You can have suspense without horror, but I don't think it works the other way.

    Like I say though, I'm not real big on horror as a genre, so I might have showed my ignorance here. :D
  17. AgentCoop Jedi Master

    Member Since:
    Feb 16, 2002
    star 4
    Horror...good horror, has as much to do with the audience as it has to do with the material. Which is why most of it comes off so badly, because it's a delicate balancing act for the writer or director.

    Good horror succeeds by getting into your head, into your skin. Jumping out and saying "BOO!", in and of itself, is not horror. But doing so at the right time, when you have skillfully prepared your audience's frame of mind, it is.

    Setting a proper mood is absolutely vital to good horror. There are many ways to go about this, but the effect you're looking for is one of uncomfortable anticipation. First, everything seems normal. Then, the ordinary begins to take on a slightly sinister, slighty warped aspect. Soon you are left with a feeling that something is going to happen. Something bad. But what? When that something finally comes it doesn't need to be anything overblown or garish provided the proper mood has been set.

    The number one problem with most modern horror films/stories is that the people creating them have forgotten to rely on the audience. They have forgotten how much good horror relies on what you don't see. Fear of the unknown is one of mankind's most primal, most powerful fears and writers and filmmakers have forgotten how to use it. When you finally see the monster under the bed it's never half as scary as what you imagined it to be. They've forgotten how to use the audience's imaginations against them.

    There are a few exceptions, of course. Even today. "The Blair Witch Project" did all of the above things wonderfully, I think. The last shot of the film, with one of the party members standing in the corner of the basement with his face to the wall as we hear the horrified screams of his companion is, to me one of the scariest moments I've ever seen on film. Why? Because we have no idea what is really happening. We only know that it is something bad. Something awful.

    Stephen King, too, has always had an appreciation for the power of the unseen, and when he uses it he uses it well. It comes from his having grown up listening to the old classic horror programs on the radio like Suspense and Arch Oboler's Lights Out Everybody. Check out King's story "The Mist" in the short story collection "Skeleton Crew" for just one example of how King manages to scare the bejeezus out of you using the unseen.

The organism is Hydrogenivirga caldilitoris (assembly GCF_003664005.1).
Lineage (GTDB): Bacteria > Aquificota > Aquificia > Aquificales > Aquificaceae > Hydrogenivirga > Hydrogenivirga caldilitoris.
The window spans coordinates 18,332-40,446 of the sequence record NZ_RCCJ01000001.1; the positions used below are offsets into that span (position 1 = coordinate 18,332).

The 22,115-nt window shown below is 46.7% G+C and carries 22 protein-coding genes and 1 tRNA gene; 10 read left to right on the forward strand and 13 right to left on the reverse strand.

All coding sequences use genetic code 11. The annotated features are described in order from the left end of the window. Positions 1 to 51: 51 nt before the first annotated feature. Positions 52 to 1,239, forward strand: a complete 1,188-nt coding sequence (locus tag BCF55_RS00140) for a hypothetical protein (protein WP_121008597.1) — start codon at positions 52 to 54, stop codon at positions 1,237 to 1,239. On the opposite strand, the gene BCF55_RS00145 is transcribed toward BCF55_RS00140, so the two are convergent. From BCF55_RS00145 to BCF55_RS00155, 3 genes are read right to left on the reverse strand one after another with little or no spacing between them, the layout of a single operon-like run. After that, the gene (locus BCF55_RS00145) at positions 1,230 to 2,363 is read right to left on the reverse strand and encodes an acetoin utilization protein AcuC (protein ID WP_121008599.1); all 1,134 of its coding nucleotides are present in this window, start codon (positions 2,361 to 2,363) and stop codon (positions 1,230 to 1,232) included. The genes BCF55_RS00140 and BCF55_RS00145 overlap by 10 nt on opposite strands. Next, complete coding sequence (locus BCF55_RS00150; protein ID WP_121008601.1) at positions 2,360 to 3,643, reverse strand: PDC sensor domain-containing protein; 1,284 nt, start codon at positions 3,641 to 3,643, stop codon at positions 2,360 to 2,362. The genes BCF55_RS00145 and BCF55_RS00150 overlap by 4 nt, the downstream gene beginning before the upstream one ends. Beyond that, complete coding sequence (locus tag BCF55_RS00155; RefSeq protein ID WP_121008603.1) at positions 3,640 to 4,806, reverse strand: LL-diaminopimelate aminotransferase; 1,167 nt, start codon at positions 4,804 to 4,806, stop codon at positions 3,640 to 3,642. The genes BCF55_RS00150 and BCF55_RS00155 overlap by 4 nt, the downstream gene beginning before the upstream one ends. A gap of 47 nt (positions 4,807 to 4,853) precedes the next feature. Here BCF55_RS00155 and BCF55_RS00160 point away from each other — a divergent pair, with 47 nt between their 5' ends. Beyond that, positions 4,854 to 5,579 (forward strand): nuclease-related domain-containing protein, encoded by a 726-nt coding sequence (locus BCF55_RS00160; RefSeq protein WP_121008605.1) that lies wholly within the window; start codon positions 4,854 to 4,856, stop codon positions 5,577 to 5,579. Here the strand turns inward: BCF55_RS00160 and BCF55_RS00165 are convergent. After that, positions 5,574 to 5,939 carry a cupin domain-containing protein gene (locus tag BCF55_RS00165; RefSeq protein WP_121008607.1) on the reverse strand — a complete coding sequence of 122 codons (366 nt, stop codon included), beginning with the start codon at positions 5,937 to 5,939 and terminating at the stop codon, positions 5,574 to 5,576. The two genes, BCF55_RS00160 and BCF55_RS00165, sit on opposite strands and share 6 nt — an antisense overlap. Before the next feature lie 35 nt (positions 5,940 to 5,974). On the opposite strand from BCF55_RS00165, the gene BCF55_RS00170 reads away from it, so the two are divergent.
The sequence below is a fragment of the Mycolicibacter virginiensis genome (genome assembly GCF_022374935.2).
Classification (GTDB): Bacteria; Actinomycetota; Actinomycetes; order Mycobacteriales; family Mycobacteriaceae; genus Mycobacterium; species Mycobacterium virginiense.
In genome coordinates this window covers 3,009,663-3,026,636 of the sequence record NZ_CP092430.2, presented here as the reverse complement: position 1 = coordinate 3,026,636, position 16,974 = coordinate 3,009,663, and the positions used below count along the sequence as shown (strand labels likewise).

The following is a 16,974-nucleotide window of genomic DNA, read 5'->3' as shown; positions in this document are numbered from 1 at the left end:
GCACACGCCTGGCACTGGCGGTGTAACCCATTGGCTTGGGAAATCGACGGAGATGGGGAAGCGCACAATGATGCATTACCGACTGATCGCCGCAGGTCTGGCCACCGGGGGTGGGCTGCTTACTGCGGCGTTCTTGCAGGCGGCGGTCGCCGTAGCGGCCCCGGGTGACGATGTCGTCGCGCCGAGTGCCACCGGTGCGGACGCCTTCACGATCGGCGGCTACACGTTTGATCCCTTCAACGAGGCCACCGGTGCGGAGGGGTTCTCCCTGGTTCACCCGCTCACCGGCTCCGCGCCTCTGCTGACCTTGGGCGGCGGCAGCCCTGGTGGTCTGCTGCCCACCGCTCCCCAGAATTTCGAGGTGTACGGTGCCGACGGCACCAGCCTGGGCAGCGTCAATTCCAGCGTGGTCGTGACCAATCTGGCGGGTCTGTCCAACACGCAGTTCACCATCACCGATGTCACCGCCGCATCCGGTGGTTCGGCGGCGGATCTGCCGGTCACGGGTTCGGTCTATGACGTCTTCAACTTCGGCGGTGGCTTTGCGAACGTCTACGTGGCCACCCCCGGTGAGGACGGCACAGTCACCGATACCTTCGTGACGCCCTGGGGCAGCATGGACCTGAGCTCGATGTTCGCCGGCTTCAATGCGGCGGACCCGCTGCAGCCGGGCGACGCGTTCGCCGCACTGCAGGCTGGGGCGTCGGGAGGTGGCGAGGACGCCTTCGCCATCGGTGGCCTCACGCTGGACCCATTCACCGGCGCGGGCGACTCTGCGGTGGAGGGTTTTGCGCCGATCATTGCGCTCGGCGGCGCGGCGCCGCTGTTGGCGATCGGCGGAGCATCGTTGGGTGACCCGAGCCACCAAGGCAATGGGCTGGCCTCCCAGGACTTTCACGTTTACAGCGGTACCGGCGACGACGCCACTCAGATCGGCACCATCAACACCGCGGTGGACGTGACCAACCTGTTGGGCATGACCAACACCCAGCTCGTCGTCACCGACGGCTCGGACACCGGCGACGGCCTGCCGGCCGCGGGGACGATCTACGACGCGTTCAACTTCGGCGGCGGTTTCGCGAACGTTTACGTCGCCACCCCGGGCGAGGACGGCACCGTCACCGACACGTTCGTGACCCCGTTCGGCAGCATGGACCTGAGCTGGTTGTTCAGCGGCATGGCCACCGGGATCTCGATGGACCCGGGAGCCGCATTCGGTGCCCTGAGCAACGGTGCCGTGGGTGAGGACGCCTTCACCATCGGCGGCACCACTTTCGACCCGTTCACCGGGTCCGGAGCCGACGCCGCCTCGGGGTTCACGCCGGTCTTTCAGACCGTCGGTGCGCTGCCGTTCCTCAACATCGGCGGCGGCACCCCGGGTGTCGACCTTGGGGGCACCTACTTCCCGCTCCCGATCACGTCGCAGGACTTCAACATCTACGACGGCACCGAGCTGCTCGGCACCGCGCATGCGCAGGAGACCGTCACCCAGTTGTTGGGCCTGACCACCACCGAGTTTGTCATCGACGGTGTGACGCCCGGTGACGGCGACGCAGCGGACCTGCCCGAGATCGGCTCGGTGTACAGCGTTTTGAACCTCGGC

I'll leave you with one more example, and it's a surprising one. If you own a Sony Playstation 2 I urge any horror fan to seek out "Silent Hill" and "Silent Hill 2". Yes, they're video games. They are also two of the scariest pieces of entertainment I have ever experienced. Here, too, you will notice the use of setting, mood and the unseen employed with expert precision to create a horror experience unlike any other. Play it in the dark, with the volume cranked high. I dare you not to be scared.
  18. Darth Dark Helmet Manager Emeritus

    Member Since:
    Dec 27, 1999
    star 6
    I am a horror nut, I think one of the biggest problems with horror movies today, is that the movie makers aren't scaring us, they're simply telling us why we should be scared. I think the movie Jeepers Creepers is a perfect example of both. The first half of the movie, is perfect. All it does it create an atmospehere and then use it to scare you. You get shots of the truck accelerating on the car from behind, the creature just standing there. Its all very mysterious and damned scary. Then the second half of the movie comes. For me it turns around when the Creeper kills the cat woman, and they show us what he looks like. At that point he goes from a mysterious, scary monster, to simply a monster. As they show us more and more fo the creature, he gets less and less scary.

    I really loved the Blair Witch Project, simply because it never explained a dmaned thing, it left it all up to your imagination. They don't show us what's beating on the tents, they don't show what's making noise in the forest. They don't show us who is doing the things in the cabin. They leave it purely to the viewers imagination. Which is the best thing to do. Anything my imagination can come up with is more frightening to me then any screen monster.
  19. Mastadge Manager Emeritus

    Member Since:
    Jun 4, 1999
    star 7
    Have any of you guys read any William Hope Hodgson?
  20. Darth Dark Helmet Manager Emeritus

    Member Since:
    Dec 27, 1999
    star 6
    Can't say that I have. I'm guessing by you bringing it up that he's a pretty good. What's he written?
  21. Mastadge Manager Emeritus

    Member Since:
    Jun 4, 1999
    star 7
    He wrote a lot of nautical horror about 100 years ago, as well as a lot of stuff that is very similar to The X-Files.
  22. Vaderbait Jedi Knight

    Member Since:
    Sep 26, 2001
    star 6
    The original Dracula book by Bram Stoker was horror at its finest. I don't really think books are capable of really scaring you, but Dracula comes close.

    The original Dracula movie was pretty scary if you watch it at night during the fall and you're out in the country.
Thread Status:
Not open for further replies.